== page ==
What Does a Sonographer Do?
Diagnostic medical sonographers, also known as ultrasound specialists or technicians, are allied health professionals who use sound waves to produce images of the inside of a patient's body. This allows doctors to examine organs for signs of illness or infection, which can then be used to develop a treatment plan. Sonographers can specialize in certain parts of the body, such as the abdomen or breast tissue, or work with obstetricians and gynecologists where they take images of developing babies prior to their birth. Sonographers need excellent attention to detail, in order to spot abnormalities in the image that might represent a health issue, and should also be able to handle patients and provide comfort and clear communication of the ultrasound process.
Sonographer Quick Facts
|Minimum Education||Associate's degree|
|Certification||Registered Diagnostic Medical Sonographer (RDMS) through ARDMS|
|Job Outlook (2018-2028)*||19% growth for diagnostic medical sonographers|
|Median Annual Salary (May 2018)*||$72,510 for diagnostic medical sonographers|
*Source: U.S. Bureau of Labor Statistics
Sonographer Education Requirements
In order to work as a sonographer, it is necessary to earn a degree in medical sonography. Medical sonography programs are most commonly available as associate's degrees or bachelor's degrees, although shorter certificate programs are an option for those who hold a related medical degree already. Sonographer schooling takes 2-4 years, depending on the type of degree. Courses commonly included are:
- Human cross-sectional anatomy
- Sonographic physics and instruments
- Abdominal sonography
- Obstetrical and gynecological sonography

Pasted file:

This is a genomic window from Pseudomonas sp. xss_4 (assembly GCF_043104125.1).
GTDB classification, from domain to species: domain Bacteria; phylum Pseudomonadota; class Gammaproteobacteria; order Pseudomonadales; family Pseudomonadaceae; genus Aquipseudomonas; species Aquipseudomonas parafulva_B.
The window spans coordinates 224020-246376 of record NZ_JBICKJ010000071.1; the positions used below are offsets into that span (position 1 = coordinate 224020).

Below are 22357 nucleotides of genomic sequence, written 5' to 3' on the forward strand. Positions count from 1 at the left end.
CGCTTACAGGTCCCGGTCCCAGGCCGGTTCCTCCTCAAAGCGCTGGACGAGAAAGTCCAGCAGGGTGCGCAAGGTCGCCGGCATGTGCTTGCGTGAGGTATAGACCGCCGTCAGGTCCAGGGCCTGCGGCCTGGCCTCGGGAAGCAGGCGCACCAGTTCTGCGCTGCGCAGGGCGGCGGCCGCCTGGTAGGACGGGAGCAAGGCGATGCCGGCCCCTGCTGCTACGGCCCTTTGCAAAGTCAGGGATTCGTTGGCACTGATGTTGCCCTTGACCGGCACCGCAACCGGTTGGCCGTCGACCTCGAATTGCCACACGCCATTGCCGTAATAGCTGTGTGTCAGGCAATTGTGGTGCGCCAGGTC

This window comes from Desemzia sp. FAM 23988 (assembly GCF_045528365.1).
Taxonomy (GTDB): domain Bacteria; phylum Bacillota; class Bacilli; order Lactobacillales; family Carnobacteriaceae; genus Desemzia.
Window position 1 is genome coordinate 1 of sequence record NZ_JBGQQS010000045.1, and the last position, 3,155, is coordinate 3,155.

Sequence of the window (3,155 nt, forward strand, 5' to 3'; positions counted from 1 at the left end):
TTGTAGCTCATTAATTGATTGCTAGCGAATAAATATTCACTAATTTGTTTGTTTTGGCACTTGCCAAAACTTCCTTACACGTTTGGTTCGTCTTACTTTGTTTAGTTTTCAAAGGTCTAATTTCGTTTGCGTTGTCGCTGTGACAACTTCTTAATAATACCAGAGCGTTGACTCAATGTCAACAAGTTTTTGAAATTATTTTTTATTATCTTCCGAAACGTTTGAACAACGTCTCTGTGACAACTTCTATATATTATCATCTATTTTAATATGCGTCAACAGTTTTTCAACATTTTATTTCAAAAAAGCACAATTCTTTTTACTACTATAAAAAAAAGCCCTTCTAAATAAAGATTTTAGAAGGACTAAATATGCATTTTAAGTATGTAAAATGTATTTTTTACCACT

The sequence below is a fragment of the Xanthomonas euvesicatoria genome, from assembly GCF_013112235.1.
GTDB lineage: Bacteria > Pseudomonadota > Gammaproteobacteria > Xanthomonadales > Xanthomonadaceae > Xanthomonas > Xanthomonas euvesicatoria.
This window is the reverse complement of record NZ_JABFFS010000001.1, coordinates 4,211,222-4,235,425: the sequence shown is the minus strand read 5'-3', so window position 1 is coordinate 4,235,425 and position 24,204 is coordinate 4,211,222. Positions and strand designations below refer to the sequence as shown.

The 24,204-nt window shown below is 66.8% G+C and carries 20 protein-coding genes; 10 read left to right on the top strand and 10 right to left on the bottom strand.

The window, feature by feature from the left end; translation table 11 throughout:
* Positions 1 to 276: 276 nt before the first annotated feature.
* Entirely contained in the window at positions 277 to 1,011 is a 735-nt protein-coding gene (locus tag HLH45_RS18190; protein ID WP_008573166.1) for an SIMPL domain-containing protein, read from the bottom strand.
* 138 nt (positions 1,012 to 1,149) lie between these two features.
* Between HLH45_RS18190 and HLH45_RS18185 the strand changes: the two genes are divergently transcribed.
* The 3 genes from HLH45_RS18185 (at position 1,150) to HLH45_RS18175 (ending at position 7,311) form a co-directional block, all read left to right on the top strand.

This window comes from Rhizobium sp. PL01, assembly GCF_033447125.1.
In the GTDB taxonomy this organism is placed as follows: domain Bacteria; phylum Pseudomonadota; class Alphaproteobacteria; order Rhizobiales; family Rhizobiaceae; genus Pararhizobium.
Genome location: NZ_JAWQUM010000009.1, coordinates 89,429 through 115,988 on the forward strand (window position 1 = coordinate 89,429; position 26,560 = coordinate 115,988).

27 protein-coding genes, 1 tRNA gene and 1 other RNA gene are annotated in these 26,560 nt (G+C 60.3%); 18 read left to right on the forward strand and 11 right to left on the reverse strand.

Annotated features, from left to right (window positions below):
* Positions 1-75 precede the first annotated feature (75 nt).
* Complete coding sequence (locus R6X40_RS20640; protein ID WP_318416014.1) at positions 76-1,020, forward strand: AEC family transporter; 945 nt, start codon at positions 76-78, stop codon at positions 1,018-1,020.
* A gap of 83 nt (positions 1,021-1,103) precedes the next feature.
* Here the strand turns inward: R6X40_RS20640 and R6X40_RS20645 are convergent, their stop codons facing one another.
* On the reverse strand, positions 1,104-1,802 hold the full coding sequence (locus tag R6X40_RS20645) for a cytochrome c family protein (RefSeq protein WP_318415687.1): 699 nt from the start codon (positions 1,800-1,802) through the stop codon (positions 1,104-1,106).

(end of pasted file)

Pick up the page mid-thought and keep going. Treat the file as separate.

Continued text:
Most accredited education programs also include an internship or clinical experience that allows students to develop and exercise their skills in real-world situations. Online ultrasound technician programs do exist, but are also likely to include these internships and clinicals, necessitating a nearby clinic or hospital to participate in the educational process. Many programs are also aligned towards certification criteri, and may allow you to sit for certain certification exams upon graduation.
Certification for Sonographers
The American Registry for Diagnostic Medical Sonography (ARDMS) is the primary certifying organization for sonographers. They offer a credential known as the Registered Diagnostic Medical Sonographer (RDMS). In order to qualify for the RDMS credential, applicants must generally have a year's worth of clinical ultrasound experience as well as proof of completion of at least a 2-year medical degree program. Those who have graduated from an accredited program in diagnostic medical sonography may have the experience requirement waived.
Once the documentation proving these requirements has been filed, an applicant can proceed to taking the Sonography Principles and Instrumentation exam, proving knowledge of the physics of sonography. After the physics exam has been passed, an applicant may take an exam for a specialty, such as abdomen, breast, fetal echocardiography, obstetrics and gynecology, or pediatric sonography. With both exams completed, the applicant will be awarded the RDMS credential. Certification can make you a more attractive candidate to employers and may allow for higher earning potential and greater responsibilities.
How Much Money Does a Sonographer Make?
According to the U.S. Bureau of Labor Statistics (BLS), diagnostic medical sonographers had a median annual income of $72,510 in 2018. Most medical sonographers work in hospitals, although some work in doctor's offices or dedicated medical laboratories. The BLS predicts a job growth of 19% over the 10 year period from 2018 to 2028, with much of this growth attributed to the medical needs of the aging baby boomer population. Those who hold certification are expected to have greater employment prospects, particularly if they are able to earn multiple specialties.